JOURNAL ARTICLE

Effects of stroke severity and training duration on locomotor recovery after stroke: a pilot study

Prudence Plummer, Andrea L Behrman, Pamela W Duncan, Pam Spigel, Dawn Saracino, Jennifer Martin, Emily Fox, Mary Thigpen, Steve A Kautz
Neurorehabilitation and Neural Repair 2007, 21 (2): 137-51
17312089

BACKGROUND: Locomotor training using partial body weight-supported treadmill (BWST) walking has been widely investigated for people after stroke, yet there remains a lack of evidence concerning the optimal training duration and the effect of locomotor impairment severity. Previous protocols have not emphasized the transfer of locomotor skills from the BWST environment to overground.

OBJECTIVES: To assess the feasibility of a program combining locomotor training using BWST with task-specific overground training and to obtain pilot data on the effects of severity and training duration on recovery of locomotion.

METHODS: Seven adults with chronic poststroke hemiparesis and gait speed less than 0.8 m/s were recruited to participate in a 12-week (36 session) locomotor training program. Each session comprised 20 to 30 minutes of training using BWST with manual assistance, followed by 10 to 15 minutes of overground training to transfer the skills trained in the BWST environment. Gait speed was the primary outcome measure.

RESULTS: Six out of the 7 enrolled individuals completed the intervention program; 1 was withdrawn due to transportation difficulties affecting compliance with the training schedule. Four of the 6 participants had a functionally significant improvement in walking speed after 36 sessions, defined as having achieved a 0.4 m/s gait speed or greater for those with initial severe gait speed impairment (<0.4 m/s) or as having achieved a 0.8 m/s gait speed or greater for persons with initial moderate gait speed impairment (>or=0.4 m/s and <0.8 m/s). All participants improved in balance and distance walked over 6 minutes, and 5 of the 6 participants showed increases in their daily home and community step activity.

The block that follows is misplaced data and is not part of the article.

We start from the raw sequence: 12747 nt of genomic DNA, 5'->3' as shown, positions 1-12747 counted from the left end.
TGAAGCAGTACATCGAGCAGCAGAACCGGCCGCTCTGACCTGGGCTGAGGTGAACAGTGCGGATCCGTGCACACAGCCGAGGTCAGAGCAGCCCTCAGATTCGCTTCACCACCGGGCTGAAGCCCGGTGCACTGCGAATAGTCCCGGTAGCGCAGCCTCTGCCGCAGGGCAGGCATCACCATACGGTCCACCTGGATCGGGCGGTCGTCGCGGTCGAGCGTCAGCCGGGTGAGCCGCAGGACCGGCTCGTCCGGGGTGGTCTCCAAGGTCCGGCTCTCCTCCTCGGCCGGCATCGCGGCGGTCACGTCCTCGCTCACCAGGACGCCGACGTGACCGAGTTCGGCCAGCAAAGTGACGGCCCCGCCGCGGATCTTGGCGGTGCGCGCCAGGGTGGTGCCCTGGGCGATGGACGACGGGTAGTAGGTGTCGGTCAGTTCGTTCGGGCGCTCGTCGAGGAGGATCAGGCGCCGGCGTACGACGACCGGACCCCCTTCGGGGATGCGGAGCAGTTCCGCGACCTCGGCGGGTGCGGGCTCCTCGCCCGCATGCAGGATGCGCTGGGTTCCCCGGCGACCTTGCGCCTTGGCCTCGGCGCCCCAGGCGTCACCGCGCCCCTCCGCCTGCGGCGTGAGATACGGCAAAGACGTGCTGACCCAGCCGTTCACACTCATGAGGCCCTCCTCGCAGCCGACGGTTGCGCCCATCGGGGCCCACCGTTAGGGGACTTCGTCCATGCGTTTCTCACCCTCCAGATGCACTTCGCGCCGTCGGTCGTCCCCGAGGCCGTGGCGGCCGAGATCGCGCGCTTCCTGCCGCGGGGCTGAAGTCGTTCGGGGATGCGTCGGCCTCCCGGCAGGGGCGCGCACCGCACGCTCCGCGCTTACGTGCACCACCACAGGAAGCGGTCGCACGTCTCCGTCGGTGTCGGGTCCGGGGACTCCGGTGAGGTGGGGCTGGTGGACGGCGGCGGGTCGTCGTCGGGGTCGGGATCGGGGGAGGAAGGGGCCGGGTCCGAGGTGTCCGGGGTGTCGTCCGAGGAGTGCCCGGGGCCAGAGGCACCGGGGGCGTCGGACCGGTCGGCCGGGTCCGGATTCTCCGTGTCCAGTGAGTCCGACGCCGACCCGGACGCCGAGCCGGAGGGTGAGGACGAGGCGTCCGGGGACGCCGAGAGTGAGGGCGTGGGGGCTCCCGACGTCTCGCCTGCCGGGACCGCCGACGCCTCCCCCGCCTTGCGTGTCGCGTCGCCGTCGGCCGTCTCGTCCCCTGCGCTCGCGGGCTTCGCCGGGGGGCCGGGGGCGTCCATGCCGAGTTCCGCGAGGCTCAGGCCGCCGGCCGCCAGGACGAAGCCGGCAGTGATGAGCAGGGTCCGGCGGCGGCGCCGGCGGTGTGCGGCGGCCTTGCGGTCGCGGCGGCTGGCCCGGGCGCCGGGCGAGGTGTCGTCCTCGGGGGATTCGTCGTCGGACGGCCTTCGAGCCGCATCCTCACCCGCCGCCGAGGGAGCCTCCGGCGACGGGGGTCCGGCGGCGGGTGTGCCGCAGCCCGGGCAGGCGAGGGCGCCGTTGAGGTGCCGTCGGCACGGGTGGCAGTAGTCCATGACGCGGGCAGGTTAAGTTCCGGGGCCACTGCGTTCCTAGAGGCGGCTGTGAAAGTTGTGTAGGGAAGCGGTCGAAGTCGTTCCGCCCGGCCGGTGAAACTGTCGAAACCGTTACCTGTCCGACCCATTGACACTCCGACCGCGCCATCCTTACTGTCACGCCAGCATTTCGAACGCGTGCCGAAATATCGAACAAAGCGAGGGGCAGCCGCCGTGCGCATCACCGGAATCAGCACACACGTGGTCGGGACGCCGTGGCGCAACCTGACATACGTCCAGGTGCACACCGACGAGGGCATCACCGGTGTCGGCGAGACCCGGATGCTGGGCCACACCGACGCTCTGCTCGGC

CONCLUSIONS: A locomotor training program combining walking using BWST and manual assistance with overground practice is feasible for people with chronic poststroke hemiparesis and moderate or severe gait speed impairment. This intervention shows promise for achieving functionally significant improvements in walking speed.

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